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**Decision Analysis I November 12
**

th

. 2004

Page 1 oI 10 HW #5 Solutions

Homework Assignment #5 Solutions

0

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-INF - 0 0.5 - 1 1.5 - 2 2.5 - 3 3.5 - 4 4.5 - 5 5.5 - 6 6.5 - 7 7.5 - 8 8.5 - 9 9.5 - 10

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0.60

0.70

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0.90

1.00

Number of Grades within Range Cumulative

Score on HW Question (./1)

-1.00 -0.50 0.00 0.50 1.00

Question 1

10% 50%90%

Question 2

10% 50% 90%

Question 3

10% 50% 90%

Question 4

10% 50% 90%

Question 5

10% 50% 90%

Question 6

10% 50%90%

Question 7

10% 50% 90%

Question 8

10% 50% 90%

Question 9

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Question 10

10% 50% 90%

MS&E 252 Handout #19

Decision Analysis I November 12

th

. 2004

Page 2 oI 10 HW #5 Solutions

Distinctions

These distinctions were prepared by the teaching team and reIlect our best belieI oI the

meanings oI these terms.

Risk attitude: A person`s risk attitude is determined by the relationship between his or her

certain equivalent oI a monetary deal and the e-value oI the monetary measure

Risk neutral: certain equivalent Ior any monetary deal is the e-value oI monetary measure.

U-curve is linear.

Risk averse: certain equivalent Ior any monetary deal is always ·÷ e-value oI monetary

measure. U-curve is concave.

Risk preIerring: certain equivalent Ior any monetary deal is always ~÷ e-value oI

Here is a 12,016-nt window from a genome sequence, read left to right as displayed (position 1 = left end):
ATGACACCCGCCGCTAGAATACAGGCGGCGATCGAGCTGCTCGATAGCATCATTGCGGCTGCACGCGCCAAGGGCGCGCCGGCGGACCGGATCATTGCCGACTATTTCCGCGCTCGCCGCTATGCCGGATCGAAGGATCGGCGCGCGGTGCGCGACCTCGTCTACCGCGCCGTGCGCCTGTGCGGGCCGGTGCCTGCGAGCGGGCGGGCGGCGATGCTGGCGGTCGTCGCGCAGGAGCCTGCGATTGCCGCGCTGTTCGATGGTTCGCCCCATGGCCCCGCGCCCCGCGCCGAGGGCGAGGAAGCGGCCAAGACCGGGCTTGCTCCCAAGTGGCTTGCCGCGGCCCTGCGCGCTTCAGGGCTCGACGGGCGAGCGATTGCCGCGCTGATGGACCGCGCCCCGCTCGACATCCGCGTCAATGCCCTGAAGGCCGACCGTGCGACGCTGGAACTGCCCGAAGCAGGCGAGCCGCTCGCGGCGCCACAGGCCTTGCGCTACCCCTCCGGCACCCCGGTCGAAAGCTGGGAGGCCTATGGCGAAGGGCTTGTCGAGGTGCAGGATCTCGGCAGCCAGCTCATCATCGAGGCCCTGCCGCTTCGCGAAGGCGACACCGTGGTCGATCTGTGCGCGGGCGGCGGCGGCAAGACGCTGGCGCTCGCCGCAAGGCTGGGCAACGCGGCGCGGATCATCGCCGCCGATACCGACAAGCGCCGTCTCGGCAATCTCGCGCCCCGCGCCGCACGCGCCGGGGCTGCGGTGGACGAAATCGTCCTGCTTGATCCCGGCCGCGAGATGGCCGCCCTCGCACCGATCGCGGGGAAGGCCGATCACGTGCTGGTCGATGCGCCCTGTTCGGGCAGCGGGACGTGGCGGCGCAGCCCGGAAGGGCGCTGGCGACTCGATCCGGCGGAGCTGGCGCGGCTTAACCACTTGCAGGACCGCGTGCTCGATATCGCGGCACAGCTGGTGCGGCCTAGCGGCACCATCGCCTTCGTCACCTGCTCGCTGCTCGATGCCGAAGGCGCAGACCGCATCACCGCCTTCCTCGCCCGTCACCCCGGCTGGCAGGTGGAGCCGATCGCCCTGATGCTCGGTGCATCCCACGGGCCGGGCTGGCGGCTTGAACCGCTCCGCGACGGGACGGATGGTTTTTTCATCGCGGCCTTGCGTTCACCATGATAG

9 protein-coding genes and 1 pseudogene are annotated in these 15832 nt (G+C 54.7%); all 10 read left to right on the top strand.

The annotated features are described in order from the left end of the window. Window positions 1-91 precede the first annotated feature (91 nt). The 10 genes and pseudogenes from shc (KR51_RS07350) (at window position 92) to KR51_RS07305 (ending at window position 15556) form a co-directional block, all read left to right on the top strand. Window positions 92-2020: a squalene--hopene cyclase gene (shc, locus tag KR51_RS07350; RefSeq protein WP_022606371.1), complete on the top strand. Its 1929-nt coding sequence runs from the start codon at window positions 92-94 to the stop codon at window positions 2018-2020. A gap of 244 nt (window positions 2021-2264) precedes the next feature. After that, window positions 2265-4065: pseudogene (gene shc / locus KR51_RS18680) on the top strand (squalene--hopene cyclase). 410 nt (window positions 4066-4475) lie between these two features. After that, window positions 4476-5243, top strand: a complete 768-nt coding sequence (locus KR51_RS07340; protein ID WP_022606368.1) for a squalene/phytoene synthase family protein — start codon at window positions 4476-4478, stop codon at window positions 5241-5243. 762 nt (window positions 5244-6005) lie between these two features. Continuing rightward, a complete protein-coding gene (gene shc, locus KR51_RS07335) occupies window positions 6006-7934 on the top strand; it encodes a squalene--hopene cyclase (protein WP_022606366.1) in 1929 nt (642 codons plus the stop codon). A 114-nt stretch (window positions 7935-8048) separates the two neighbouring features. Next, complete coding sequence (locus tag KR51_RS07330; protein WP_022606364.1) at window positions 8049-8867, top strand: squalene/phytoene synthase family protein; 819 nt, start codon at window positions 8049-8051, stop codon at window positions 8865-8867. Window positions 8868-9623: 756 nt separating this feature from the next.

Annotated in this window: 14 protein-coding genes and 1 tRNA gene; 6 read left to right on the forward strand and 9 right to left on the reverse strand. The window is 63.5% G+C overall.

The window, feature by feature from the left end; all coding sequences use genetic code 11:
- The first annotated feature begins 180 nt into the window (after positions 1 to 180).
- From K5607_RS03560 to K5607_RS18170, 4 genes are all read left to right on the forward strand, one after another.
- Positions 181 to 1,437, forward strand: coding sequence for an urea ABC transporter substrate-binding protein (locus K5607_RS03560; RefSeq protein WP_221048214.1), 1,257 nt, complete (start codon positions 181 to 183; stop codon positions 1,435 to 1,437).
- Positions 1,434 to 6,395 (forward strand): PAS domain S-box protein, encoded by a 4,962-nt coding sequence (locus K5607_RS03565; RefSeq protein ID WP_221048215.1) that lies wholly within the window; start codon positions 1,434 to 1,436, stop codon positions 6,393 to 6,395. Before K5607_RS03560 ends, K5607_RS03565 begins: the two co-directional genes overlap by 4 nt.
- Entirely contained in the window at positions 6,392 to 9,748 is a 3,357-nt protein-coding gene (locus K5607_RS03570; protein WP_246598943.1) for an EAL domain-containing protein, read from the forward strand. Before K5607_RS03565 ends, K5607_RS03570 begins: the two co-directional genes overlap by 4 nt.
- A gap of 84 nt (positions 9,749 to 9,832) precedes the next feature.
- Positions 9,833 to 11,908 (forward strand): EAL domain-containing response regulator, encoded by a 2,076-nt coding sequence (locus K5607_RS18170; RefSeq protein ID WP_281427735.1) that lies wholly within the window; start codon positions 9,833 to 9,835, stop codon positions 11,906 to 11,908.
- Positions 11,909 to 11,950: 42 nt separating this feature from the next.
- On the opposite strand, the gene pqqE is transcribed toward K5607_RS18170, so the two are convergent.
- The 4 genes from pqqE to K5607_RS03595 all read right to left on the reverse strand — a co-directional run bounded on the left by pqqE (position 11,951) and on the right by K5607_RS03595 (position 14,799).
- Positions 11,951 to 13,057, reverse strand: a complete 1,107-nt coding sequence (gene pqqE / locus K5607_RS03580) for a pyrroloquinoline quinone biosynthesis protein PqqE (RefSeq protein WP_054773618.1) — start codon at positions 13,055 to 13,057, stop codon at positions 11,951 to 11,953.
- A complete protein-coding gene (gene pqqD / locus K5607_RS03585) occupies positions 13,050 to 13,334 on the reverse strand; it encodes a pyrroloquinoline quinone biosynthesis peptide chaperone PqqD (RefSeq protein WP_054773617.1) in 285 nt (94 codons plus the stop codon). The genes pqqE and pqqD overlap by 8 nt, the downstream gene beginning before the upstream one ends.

monetary measure. U-curve is convex.

Risk odds: r characterizes the risk attitude oI a person who satisIies the delta property.

Risk odds. r ÷ p/(1-p). equals the odds oI winning one monetary unit versus losing one

monetary unit so that person is indiIIerent between accepting and reiecting the deal.

p

1-p

+1

-1

0 ~

Risk tolerance: 1/ln(r) where r is the risk odds as described above.

Risk aversion: ln(r) where r is the risk odds as described above

Delta property: A person satisIies the delta property iI adding a constant amount b to all

prospects oI a deal increases the certain equivalent oI that deal by b. For such a person.

PISP and PIBP oI a deal are the same. Also. his/her certain equivalent can be computed

without considering the person`s current wealth.

Value oI Clairvoyance: The most decision maker D would be willing to pay (PIBP) Ior a

clairvoyant`s services to eliminate uncertainties in a particular decision situation. Value

oI experiment ÷ value oI clairvoyance on result oI experiment.

Value with Iree clairvoyance: is the certain equivalent oI a deal with clairvoyance on a

given uncertainty. when the PIBP oI clairvoyance on that uncertainty is $0.

Probabilistic questions

1) Solution: b

MS&E 252 Handout #19

Decision Analysis I November 12

th

. 2004

Page 3 oI 10 HW #5 Solutions

Consider the Iollowing trees. From the Iirst. we compute the certain equivalent oI

Jimmy`s decision situation as $200. In the second. we see that with Iree clairvoyance. the

certain equivalent is $275. The diIIerence is $75.

Red Sox win $500

Bets “Red Sox win” 0.4

$200 Red Sox lose $0

0.6

$200 Red Sox win $0

Bets “Red Sox lose” 0.4

$75 Red Sox lose $125

0.6

Red Sox win $500

Bets “Red Sox win” 1

$500 Red Sox lose $0

Clairvoyant says

“Red Sox will win” 0

0.4 Red Sox win $0

Bets “Red Sox lose” 1

$0 Red Sox lose $125

0

$275 Red Sox win $500

Bets “Red Sox win” 0

$0 Red Sox lose $0

Clairvoyant says

“Red Sox will lose” 1

0.6 Red Sox win $0

Bets “Red Sox lose” 0

$125 Red Sox lose $125

1

2) Solution: c

This can be seen Irom the Iollowing chart. The curved line corresponds to a risk-